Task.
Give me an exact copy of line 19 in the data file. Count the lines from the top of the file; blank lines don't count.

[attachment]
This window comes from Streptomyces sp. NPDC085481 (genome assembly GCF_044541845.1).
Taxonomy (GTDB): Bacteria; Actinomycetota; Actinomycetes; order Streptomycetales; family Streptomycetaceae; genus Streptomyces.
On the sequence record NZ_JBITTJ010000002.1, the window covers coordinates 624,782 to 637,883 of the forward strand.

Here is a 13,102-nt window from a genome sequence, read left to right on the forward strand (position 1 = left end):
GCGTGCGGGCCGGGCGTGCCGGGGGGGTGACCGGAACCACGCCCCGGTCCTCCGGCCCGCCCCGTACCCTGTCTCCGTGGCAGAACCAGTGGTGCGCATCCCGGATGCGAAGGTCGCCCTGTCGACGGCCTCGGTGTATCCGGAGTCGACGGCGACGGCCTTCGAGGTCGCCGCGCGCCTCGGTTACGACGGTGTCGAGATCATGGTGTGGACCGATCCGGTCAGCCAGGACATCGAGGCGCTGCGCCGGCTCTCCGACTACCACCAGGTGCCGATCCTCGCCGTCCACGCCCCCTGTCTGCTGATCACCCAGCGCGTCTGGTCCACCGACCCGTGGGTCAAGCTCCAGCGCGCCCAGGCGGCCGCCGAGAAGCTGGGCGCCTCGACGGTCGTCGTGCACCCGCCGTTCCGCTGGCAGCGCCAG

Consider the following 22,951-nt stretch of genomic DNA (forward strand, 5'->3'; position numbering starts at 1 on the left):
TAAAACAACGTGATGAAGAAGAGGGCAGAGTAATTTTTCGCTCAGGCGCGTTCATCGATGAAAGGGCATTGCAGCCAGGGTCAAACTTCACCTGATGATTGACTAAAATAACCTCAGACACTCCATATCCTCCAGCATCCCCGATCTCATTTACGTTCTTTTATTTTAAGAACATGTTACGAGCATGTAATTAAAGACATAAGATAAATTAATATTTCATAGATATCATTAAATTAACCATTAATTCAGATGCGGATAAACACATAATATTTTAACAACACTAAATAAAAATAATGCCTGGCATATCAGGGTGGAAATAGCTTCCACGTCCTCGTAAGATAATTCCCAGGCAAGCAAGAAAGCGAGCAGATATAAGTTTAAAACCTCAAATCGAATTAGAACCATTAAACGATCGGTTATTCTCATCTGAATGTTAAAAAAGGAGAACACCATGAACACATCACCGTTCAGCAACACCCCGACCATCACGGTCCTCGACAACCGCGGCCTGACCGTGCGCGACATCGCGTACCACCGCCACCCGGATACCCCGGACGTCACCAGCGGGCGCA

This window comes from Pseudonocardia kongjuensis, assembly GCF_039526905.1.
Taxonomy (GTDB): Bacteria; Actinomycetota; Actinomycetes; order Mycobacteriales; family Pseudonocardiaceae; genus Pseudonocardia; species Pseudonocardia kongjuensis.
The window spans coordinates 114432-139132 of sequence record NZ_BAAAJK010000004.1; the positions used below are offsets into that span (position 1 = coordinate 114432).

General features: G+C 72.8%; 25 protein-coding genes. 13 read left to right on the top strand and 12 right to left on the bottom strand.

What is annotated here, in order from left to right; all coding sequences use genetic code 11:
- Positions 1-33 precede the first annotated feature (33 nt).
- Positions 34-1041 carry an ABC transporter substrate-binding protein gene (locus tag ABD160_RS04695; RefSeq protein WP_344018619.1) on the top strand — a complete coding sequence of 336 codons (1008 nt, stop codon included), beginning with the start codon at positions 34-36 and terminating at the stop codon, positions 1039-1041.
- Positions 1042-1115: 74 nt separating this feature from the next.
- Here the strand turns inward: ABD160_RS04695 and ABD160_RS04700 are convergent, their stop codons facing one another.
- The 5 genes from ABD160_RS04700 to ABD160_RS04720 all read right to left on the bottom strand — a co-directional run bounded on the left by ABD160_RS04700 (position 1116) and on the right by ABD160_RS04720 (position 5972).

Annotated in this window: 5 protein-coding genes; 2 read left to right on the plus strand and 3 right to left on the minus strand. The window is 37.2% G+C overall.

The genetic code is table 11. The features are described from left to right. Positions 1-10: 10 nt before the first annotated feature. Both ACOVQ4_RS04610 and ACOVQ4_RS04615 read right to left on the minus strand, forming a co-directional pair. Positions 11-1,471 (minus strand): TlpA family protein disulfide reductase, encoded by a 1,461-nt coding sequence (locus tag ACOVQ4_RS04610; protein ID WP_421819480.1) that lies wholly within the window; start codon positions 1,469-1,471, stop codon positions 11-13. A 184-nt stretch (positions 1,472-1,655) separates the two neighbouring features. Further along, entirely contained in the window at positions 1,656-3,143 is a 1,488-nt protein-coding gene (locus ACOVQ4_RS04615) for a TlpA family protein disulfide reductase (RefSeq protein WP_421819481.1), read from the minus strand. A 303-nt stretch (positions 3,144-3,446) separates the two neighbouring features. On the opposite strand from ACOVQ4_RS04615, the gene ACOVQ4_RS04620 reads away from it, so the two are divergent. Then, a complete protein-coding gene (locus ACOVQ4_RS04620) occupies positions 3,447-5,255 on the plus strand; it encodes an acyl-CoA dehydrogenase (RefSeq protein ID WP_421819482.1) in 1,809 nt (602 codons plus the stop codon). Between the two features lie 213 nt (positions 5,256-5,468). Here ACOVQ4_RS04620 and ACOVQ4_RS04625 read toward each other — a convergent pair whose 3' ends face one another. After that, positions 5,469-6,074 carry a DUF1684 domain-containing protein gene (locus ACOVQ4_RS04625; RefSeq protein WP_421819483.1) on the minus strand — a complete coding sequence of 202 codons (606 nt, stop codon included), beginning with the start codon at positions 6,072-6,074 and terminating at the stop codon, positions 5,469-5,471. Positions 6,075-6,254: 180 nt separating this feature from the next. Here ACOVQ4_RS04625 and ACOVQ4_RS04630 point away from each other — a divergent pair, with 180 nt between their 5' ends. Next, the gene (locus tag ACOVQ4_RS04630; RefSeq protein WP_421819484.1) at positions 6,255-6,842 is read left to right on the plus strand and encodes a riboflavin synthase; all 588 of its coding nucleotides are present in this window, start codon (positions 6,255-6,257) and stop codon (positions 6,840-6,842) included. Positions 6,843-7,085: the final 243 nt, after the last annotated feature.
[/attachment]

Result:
The genetic code is table 11. The features are described from left to right. Positions 1-10: 10 nt before the first annotated feature. Both ACOVQ4_RS04610 and ACOVQ4_RS04615 read right to left on the minus strand, forming a co-directional pair. Positions 11-1,471 (minus strand): TlpA family protein disulfide reductase, encoded by a 1,461-nt coding sequence (locus tag ACOVQ4_RS04610; protein ID WP_421819480.1) that lies wholly within the window; start codon positions 1,469-1,471, stop codon positions 11-13. A 184-nt stretch (positions 1,472-1,655) separates the two neighbouring features. Further along, entirely contained in the window at positions 1,656-3,143 is a 1,488-nt protein-coding gene (locus ACOVQ4_RS04615) for a TlpA family protein disulfide reductase (RefSeq protein WP_421819481.1), read from the minus strand. A 303-nt stretch (positions 3,144-3,446) separates the two neighbouring features. On the opposite strand from ACOVQ4_RS04615, the gene ACOVQ4_RS04620 reads away from it, so the two are divergent. Then, a complete protein-coding gene (locus ACOVQ4_RS04620) occupies positions 3,447-5,255 on the plus strand; it encodes an acyl-CoA dehydrogenase (RefSeq protein ID WP_421819482.1) in 1,809 nt (602 codons plus the stop codon). Between the two features lie 213 nt (positions 5,256-5,468). Here ACOVQ4_RS04620 and ACOVQ4_RS04625 read toward each other — a convergent pair whose 3' ends face one another. After that, positions 5,469-6,074 carry a DUF1684 domain-containing protein gene (locus ACOVQ4_RS04625; RefSeq protein WP_421819483.1) on the minus strand — a complete coding sequence of 202 codons (606 nt, stop codon included), beginning with the start codon at positions 6,072-6,074 and terminating at the stop codon, positions 5,469-5,471. Positions 6,075-6,254: 180 nt separating this feature from the next. Here ACOVQ4_RS04625 and ACOVQ4_RS04630 point away from each other — a divergent pair, with 180 nt between their 5' ends. Next, the gene (locus tag ACOVQ4_RS04630; RefSeq protein WP_421819484.1) at positions 6,255-6,842 is read left to right on the plus strand and encodes a riboflavin synthase; all 588 of its coding nucleotides are present in this window, start codon (positions 6,255-6,257) and stop codon (positions 6,840-6,842) included. Positions 6,843-7,085: the final 243 nt, after the last annotated feature.